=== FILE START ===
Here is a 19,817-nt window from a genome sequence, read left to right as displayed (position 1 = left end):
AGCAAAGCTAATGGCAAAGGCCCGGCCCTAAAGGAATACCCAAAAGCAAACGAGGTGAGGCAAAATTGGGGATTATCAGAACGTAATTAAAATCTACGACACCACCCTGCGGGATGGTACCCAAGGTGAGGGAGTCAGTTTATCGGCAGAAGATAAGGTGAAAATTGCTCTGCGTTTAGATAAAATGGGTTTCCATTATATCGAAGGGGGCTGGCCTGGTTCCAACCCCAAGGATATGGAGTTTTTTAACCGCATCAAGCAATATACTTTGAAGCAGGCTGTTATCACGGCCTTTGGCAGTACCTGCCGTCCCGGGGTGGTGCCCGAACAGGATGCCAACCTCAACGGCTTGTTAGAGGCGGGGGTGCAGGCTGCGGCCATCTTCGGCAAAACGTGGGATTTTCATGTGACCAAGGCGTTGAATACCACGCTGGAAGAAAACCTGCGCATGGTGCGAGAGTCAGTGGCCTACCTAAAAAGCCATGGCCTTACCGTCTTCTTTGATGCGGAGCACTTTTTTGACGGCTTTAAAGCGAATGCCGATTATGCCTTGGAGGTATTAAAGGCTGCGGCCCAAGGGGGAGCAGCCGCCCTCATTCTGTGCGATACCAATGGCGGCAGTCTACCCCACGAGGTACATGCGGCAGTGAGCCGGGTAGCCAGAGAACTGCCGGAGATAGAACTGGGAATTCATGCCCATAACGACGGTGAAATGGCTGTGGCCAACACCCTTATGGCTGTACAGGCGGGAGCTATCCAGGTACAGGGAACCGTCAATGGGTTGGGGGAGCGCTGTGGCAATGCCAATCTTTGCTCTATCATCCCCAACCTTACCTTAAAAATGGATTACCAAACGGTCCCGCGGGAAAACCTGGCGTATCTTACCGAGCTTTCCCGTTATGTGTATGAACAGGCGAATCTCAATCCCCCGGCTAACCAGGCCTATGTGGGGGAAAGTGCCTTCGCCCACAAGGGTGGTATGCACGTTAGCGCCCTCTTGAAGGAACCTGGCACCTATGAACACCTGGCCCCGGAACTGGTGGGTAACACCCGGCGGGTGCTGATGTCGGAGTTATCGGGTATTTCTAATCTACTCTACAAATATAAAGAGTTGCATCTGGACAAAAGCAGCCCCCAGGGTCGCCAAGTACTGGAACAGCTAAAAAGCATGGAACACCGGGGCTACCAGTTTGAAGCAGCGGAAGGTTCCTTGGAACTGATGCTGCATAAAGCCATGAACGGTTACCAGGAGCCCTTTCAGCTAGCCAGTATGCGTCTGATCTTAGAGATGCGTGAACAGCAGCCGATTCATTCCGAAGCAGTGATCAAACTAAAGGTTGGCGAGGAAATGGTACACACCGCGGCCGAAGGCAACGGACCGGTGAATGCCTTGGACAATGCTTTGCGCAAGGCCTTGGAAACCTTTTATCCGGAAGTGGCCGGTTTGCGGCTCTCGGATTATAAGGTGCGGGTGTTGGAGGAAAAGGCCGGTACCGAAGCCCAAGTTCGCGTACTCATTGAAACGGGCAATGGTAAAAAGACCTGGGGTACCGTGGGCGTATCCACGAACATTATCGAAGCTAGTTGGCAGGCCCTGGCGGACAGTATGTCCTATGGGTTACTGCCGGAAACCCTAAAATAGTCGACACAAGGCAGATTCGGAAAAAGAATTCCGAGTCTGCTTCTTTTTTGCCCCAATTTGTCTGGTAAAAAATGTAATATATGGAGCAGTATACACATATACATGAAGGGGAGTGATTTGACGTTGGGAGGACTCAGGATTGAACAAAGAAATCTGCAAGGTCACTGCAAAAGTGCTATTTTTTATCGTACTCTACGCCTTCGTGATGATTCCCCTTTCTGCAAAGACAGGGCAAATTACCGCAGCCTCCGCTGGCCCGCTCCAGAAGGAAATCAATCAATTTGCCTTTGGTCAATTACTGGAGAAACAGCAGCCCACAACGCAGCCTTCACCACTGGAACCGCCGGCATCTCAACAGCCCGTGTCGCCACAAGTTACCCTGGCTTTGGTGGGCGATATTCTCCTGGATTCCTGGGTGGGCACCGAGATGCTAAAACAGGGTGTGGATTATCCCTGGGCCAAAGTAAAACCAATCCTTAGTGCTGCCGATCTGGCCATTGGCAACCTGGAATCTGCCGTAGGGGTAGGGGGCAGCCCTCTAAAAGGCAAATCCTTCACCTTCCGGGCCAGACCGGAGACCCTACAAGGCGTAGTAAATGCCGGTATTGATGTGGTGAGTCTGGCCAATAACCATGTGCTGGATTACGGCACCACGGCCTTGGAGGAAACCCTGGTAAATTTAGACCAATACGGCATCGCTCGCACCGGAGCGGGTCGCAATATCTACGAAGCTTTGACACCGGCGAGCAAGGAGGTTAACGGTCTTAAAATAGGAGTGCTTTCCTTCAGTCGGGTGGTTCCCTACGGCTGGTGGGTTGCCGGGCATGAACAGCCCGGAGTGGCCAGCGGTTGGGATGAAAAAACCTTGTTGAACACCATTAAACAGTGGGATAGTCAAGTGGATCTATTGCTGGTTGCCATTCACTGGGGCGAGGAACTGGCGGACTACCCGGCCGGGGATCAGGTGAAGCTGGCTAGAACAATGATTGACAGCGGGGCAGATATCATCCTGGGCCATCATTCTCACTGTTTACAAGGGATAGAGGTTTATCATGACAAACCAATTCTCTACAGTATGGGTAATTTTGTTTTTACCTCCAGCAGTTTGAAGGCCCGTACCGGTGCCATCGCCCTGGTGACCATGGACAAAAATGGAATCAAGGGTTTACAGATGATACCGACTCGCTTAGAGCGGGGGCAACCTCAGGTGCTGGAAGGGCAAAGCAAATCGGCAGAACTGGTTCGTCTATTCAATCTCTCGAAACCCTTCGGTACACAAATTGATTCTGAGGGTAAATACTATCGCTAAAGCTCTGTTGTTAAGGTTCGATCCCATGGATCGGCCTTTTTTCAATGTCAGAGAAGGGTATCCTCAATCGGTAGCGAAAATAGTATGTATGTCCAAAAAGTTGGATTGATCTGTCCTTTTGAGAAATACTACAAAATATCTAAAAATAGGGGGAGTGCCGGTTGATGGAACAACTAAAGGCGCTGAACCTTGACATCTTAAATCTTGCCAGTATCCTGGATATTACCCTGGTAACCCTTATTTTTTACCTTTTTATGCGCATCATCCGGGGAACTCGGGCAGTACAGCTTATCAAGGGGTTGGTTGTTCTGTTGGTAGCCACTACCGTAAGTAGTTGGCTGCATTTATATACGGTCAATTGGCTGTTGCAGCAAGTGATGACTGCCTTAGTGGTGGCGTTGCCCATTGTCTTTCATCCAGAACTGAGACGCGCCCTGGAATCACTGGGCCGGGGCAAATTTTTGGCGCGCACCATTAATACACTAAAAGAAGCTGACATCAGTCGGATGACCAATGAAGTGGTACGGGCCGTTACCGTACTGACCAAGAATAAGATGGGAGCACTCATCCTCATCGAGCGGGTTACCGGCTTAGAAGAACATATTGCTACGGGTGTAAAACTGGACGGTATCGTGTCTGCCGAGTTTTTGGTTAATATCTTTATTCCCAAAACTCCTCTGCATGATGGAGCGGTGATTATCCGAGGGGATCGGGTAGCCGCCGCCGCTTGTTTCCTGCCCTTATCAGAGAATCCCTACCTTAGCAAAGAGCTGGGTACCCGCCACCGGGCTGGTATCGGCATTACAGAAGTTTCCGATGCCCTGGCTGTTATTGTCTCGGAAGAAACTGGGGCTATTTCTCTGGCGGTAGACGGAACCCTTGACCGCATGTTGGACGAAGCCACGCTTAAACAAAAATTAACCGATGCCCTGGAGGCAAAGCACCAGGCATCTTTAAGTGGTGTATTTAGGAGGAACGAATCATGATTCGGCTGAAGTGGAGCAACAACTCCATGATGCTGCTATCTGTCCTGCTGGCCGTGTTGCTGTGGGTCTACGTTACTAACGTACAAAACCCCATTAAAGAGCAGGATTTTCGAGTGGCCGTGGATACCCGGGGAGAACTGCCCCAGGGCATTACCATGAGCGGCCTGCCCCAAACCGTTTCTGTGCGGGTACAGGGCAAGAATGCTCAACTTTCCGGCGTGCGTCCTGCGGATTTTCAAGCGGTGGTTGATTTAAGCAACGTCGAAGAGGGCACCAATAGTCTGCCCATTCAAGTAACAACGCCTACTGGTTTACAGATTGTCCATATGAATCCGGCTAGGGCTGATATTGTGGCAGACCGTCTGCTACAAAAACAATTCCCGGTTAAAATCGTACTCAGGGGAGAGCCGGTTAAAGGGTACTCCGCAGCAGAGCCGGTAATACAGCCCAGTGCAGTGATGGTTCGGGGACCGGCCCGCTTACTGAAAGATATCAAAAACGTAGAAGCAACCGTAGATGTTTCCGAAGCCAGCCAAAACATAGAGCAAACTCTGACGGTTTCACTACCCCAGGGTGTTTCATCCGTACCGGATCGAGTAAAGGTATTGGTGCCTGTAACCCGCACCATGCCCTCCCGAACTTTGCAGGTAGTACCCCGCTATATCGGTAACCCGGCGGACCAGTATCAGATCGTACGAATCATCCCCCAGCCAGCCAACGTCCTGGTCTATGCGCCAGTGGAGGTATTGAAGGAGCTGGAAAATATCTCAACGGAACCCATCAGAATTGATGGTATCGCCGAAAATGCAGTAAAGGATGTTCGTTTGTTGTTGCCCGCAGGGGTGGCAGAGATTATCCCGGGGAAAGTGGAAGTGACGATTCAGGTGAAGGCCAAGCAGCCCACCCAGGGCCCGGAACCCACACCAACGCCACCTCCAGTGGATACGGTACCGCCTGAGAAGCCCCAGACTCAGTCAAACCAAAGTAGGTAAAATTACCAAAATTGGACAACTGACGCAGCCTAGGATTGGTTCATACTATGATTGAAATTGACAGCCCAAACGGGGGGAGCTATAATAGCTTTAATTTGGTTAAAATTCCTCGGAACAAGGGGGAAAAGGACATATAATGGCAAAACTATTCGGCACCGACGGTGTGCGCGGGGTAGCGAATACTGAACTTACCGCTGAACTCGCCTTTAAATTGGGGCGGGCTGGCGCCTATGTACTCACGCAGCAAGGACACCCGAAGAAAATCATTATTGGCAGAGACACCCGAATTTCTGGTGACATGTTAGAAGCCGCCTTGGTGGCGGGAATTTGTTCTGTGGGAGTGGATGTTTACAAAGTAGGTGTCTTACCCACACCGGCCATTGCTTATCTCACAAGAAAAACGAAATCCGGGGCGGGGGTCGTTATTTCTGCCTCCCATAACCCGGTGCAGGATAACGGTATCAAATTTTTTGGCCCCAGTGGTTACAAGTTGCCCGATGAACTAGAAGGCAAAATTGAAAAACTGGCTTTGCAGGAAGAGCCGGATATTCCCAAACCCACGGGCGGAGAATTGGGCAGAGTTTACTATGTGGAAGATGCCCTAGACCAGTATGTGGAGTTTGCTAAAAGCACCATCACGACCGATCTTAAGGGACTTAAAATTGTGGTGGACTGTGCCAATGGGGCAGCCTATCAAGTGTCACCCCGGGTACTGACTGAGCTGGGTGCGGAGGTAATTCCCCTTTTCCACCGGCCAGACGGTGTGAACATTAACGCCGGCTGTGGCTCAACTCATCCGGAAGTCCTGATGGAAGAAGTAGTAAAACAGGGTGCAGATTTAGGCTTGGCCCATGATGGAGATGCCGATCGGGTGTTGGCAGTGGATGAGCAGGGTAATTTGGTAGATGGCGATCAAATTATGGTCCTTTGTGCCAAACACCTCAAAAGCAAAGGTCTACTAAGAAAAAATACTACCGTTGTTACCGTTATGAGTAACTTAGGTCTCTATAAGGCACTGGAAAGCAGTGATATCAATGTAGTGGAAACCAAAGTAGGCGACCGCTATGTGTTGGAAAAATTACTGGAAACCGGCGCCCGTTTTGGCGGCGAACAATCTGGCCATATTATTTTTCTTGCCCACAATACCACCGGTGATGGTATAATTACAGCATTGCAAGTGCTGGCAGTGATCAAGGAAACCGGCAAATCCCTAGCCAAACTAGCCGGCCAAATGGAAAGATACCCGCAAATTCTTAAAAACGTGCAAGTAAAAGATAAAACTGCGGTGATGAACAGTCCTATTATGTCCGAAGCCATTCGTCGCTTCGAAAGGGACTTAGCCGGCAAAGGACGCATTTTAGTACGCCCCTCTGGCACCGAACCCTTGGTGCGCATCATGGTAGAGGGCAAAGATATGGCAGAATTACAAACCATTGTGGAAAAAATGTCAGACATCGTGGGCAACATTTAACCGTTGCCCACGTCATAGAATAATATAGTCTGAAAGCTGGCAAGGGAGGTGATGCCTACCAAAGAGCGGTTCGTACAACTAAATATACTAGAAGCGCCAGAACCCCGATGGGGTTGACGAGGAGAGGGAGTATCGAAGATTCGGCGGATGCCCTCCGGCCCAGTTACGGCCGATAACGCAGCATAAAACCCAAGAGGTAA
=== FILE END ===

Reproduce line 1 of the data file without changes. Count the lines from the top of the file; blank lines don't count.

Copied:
Here is a 19,817-nt window from a genome sequence, read left to right as displayed (position 1 = left end):